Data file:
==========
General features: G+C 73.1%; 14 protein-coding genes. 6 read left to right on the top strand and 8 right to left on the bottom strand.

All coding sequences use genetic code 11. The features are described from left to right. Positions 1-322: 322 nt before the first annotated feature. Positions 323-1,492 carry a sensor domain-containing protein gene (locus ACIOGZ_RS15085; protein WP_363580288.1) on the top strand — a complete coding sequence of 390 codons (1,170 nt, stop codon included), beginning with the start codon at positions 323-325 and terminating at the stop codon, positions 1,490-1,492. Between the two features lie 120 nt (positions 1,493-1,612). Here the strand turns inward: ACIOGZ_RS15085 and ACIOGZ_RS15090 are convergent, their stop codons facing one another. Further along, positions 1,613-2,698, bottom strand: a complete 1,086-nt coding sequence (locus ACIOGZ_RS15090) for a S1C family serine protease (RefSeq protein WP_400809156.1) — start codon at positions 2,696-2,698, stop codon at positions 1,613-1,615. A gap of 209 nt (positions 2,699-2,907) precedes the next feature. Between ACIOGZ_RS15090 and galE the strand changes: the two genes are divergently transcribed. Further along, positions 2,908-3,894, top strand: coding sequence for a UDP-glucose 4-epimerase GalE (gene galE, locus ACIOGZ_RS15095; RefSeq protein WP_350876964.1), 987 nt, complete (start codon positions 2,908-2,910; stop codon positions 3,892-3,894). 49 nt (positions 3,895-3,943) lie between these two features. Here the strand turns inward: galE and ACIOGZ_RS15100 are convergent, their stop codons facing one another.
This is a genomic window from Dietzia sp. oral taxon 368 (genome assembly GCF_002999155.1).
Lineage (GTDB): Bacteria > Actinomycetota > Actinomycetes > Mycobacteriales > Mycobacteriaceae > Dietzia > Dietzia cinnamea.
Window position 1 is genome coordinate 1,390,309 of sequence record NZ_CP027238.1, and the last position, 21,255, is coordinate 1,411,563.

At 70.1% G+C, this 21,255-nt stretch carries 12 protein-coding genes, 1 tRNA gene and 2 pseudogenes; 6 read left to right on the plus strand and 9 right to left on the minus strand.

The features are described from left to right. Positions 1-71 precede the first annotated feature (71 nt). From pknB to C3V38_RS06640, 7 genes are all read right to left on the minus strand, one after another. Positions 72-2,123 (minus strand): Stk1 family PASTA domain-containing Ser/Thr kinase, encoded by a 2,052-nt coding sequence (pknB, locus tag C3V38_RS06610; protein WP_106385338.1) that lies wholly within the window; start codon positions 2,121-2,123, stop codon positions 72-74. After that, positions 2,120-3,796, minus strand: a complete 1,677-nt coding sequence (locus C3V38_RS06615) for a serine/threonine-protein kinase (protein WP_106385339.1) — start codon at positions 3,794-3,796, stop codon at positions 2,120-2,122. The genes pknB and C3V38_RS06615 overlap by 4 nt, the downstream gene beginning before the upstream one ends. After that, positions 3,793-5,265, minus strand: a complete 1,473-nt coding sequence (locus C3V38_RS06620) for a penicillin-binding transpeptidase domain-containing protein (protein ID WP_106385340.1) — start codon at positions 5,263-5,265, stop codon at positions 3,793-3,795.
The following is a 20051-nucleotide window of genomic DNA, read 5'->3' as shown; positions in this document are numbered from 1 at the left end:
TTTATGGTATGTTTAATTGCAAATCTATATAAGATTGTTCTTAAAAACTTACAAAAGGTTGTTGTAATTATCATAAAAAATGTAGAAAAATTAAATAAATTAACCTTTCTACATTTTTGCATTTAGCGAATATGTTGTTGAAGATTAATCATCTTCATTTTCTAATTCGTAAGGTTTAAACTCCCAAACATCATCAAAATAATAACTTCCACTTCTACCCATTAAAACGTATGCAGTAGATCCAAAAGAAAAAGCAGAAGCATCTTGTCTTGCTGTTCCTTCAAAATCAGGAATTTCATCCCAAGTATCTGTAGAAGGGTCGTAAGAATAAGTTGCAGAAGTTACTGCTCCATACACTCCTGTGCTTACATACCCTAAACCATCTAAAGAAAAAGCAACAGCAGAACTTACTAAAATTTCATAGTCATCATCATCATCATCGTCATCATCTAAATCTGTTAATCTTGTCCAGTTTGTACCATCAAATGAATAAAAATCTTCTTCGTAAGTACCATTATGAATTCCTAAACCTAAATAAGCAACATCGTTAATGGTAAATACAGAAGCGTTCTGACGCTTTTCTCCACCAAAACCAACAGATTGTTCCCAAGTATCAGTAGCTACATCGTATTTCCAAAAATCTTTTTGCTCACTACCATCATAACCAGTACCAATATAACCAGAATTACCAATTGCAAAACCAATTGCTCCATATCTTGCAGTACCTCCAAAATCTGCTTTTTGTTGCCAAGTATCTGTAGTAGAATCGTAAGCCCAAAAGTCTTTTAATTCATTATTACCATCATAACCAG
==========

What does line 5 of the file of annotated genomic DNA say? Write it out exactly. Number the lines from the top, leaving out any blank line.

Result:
Window position 1 is genome coordinate 1,390,309 of sequence record NZ_CP027238.1, and the last position, 21,255, is coordinate 1,411,563.